# Understanding the divergence theorem

• polaris90
In summary: Divergence theorem is a mathematical statement that tells you how much flux is diverging from a given volume (or surface).
polaris90
I'm having some trouble understanding what divergence of a vector field is in my "Fields and Waves" course. Divergence is defined as $divE=∇E = (∂Ex/∂x) + (∂Ey/∂y) + (∂Ez/∂z)$. As far as I understand this gives the strength of vector E at the point(x,y,z).
Divergence theorem is defined as $∫∇Eds$, where ds represents the area or volume of the vector field. In other words, I understand it as the overall strength of the vector field at a group of points composing a volume defined by the integral.
Could someone verify this for me?

At least pointing out what's wrong would help.

Divergence is not the strength of the field at a particular point. Divergence is the total amount of flux going into or leaving a volume at that point.

Thanks, so would it be correct to say that divergence theorem refers to the amount of flux passing through a surface or volume?

Almost. Not through the volume, but rather being sourced or swallowed by the volume. For example, you cited ∇E which is often seen as part of one of Maxwell's equations. In this case, ∇E = q, which says the flux leaving a volume (the divergence) is equal to the amount of charge q contained in the volume. The charge q is sourcing e-field flux in this example.

thank you all, that was very helpful

polaris90 said:
Thanks, so would it be correct to say that divergence theorem refers to the amount of flux passing through a surface or volume?

Divergence theorem just makes it very clear.
What is flux?
Product of normal component of vector field and the surface element.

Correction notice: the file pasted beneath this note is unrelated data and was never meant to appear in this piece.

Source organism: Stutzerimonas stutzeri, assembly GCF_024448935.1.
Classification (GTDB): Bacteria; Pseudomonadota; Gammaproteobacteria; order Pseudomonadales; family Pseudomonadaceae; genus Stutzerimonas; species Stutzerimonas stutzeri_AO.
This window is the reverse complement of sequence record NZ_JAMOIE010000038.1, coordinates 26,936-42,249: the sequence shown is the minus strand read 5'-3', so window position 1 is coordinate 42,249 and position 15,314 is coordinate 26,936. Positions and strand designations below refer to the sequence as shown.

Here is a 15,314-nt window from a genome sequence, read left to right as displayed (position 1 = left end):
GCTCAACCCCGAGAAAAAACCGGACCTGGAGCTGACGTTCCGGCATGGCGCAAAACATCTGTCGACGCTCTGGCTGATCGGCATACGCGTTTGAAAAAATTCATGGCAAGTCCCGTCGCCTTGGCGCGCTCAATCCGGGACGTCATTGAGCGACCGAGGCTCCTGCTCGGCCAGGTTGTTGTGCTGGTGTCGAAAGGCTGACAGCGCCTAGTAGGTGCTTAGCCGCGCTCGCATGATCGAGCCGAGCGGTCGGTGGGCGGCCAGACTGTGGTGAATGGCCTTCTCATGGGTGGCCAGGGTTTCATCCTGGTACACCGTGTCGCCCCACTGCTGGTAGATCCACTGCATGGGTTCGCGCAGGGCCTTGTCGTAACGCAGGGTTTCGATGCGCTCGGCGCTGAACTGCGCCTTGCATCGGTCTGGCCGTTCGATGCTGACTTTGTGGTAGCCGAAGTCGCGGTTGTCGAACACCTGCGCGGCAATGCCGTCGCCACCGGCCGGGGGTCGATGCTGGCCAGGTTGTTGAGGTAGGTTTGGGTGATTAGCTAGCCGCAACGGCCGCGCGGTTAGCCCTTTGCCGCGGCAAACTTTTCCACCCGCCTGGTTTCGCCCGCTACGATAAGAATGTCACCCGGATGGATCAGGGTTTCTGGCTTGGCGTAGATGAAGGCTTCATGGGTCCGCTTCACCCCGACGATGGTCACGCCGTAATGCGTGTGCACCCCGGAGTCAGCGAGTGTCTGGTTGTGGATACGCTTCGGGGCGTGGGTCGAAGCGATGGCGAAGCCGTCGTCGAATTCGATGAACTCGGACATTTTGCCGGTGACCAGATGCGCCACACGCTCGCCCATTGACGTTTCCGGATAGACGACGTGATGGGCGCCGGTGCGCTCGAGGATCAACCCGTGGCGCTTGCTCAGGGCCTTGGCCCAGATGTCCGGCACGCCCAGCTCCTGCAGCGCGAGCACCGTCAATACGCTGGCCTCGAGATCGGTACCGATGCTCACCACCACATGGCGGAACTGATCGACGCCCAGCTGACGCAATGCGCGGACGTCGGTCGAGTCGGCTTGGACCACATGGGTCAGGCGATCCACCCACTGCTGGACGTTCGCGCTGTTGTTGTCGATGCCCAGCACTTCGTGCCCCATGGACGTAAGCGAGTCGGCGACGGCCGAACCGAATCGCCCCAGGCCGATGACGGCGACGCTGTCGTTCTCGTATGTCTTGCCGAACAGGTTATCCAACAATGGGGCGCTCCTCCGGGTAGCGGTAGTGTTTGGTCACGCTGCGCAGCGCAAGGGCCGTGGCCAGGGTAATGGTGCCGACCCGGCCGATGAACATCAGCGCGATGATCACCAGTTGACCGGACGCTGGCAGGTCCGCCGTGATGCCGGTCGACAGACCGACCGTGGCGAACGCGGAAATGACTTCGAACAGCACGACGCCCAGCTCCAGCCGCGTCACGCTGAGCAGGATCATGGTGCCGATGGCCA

What is divergence of vector field?
Net flux diverging per unit volume.

What is Divergence?
Positive or negative divergence of a vector field at a point indicates whether the lines of force are diverging or converging at that given point.

By divergence theorem... The flux diverging from a given volume will be equal to the flux passing through the closed surface enclosing the volume.

For your question, the flux as explained above will be 'passing' through the closed surface enclosing the volume and the volume will be acting as the source of flux.

Consider a charge kept at the center of the sphere. The charge enclosed by this volume will be equal to electric flux lines passing normal to the closed surface. So the volume here is the source of flux whereas the flux is passing through the surface of the sphere.

Simple :]

Correct me if i am wrong.

Last edited:

## What is the divergence theorem?

The divergence theorem, also known as Gauss's theorem, is a mathematical concept in vector calculus that relates the surface integral of a vector field to the volume integral of the divergence of that field.

## What is the significance of the divergence theorem?

The divergence theorem is significant because it allows us to evaluate a difficult surface integral by converting it into a simpler volume integral. This is particularly useful in solving problems in electromagnetism, fluid mechanics, and heat transfer.

## How is the divergence theorem derived?

The divergence theorem is derived from the fundamental theorem of calculus and Green's theorem. It can also be derived using the concept of flux, which is the amount of a vector field passing through a surface.

## What are the assumptions of the divergence theorem?

The divergence theorem assumes that the vector field is continuous and differentiable, and that the surface or volume being evaluated is simply connected (i.e. has no holes).

## Can the divergence theorem be applied in three-dimensional space?

Yes, the divergence theorem can be applied in three-dimensional space. It is a generalization of Green's theorem, which is used in two-dimensional space.

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